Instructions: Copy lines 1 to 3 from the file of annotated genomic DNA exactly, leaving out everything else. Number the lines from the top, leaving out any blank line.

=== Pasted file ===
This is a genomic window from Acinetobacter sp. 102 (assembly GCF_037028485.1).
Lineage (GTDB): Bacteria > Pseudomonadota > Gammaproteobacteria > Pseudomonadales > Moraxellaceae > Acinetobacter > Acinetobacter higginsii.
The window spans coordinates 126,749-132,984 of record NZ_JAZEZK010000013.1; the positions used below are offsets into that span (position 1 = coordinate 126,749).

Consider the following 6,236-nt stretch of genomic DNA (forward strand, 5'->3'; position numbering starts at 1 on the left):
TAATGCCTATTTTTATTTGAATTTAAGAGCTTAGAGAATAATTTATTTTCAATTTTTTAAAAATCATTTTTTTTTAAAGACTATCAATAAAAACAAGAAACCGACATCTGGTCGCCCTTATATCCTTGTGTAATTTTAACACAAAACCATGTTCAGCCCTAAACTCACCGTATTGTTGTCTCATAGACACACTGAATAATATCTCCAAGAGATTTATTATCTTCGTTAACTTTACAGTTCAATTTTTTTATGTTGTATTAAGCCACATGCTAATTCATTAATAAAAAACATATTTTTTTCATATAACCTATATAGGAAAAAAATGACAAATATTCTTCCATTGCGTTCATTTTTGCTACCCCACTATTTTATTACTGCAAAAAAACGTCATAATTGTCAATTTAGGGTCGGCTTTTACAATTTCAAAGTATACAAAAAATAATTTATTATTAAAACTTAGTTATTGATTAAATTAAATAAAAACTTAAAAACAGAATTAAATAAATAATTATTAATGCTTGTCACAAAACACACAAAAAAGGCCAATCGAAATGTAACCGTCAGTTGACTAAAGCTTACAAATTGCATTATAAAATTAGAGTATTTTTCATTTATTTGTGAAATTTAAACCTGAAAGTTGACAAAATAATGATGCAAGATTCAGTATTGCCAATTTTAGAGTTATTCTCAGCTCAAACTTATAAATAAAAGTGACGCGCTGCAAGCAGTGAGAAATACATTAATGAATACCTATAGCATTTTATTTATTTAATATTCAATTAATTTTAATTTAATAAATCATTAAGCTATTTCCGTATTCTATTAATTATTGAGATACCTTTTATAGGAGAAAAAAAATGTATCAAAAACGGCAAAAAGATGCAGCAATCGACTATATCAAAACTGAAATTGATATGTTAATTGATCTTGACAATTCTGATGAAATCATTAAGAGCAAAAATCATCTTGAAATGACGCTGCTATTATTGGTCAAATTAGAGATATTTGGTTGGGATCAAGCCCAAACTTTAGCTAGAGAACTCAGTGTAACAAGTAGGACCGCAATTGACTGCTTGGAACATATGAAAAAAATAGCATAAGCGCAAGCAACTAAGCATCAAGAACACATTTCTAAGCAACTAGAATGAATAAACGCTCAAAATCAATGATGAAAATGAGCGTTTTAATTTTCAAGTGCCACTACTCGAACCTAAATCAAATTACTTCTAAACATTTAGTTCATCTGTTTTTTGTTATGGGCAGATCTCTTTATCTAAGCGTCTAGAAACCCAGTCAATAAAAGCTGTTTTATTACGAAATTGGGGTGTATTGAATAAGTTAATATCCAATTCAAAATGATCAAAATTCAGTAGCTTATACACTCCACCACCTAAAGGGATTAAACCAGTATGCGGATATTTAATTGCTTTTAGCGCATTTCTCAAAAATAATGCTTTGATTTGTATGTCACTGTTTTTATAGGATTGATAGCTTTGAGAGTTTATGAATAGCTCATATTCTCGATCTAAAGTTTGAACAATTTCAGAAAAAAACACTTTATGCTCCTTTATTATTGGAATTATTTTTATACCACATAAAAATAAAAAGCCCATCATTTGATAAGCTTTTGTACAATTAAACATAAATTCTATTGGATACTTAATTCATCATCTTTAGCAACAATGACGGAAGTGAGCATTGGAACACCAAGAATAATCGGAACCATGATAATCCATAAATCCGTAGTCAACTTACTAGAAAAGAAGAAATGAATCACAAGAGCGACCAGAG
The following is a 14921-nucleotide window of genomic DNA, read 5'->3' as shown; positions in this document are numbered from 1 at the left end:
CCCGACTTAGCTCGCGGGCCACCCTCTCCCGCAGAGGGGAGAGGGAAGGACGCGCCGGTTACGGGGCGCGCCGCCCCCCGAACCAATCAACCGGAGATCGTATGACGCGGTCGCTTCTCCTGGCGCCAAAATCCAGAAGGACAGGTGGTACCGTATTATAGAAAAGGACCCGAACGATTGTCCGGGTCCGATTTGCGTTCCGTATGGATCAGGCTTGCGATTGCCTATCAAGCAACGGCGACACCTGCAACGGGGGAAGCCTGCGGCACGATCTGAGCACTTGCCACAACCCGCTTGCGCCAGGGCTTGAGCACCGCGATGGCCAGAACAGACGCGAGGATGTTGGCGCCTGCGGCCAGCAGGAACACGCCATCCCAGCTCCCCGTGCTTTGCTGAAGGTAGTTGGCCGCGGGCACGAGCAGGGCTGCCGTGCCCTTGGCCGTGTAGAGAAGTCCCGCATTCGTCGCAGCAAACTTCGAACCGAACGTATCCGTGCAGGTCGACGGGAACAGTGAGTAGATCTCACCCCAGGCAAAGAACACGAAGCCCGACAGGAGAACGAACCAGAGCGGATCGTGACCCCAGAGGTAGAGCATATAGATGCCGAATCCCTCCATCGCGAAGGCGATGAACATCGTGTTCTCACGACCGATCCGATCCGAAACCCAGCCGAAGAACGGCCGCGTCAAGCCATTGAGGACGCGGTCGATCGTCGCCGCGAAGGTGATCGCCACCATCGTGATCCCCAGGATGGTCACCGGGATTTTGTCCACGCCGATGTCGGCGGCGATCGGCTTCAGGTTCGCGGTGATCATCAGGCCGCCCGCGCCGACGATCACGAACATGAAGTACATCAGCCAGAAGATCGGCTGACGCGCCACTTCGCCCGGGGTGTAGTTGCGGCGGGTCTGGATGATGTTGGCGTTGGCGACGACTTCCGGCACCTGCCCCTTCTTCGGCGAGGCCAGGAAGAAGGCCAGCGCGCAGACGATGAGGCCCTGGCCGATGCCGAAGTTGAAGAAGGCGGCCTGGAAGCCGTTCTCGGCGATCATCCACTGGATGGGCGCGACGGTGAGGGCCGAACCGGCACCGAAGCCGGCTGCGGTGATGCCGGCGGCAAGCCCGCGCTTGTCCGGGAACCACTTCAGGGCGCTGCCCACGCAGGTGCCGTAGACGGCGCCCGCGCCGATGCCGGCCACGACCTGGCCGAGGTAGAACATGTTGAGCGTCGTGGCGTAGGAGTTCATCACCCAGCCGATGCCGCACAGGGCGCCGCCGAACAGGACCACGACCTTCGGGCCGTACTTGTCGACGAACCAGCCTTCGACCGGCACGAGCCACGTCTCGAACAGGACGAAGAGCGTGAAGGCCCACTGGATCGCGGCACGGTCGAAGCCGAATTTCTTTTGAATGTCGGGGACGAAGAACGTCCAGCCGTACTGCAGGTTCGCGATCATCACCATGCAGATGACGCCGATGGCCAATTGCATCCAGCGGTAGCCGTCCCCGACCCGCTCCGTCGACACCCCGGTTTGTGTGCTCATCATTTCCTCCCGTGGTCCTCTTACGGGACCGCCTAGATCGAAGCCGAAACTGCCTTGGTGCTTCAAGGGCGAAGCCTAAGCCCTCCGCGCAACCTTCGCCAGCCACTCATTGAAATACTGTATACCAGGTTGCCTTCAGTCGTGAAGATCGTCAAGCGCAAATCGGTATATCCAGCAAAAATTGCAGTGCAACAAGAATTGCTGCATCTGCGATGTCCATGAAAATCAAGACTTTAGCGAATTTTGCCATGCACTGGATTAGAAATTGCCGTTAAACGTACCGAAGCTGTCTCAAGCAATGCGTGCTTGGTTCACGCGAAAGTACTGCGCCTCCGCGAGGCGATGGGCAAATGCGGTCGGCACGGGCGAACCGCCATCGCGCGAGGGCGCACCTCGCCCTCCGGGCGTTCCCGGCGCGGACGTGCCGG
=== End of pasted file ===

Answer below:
This is a genomic window from Acinetobacter sp. 102 (assembly GCF_037028485.1).
Lineage (GTDB): Bacteria > Pseudomonadota > Gammaproteobacteria > Pseudomonadales > Moraxellaceae > Acinetobacter > Acinetobacter higginsii.
The window spans coordinates 126,749-132,984 of record NZ_JAZEZK010000013.1; the positions used below are offsets into that span (position 1 = coordinate 126,749).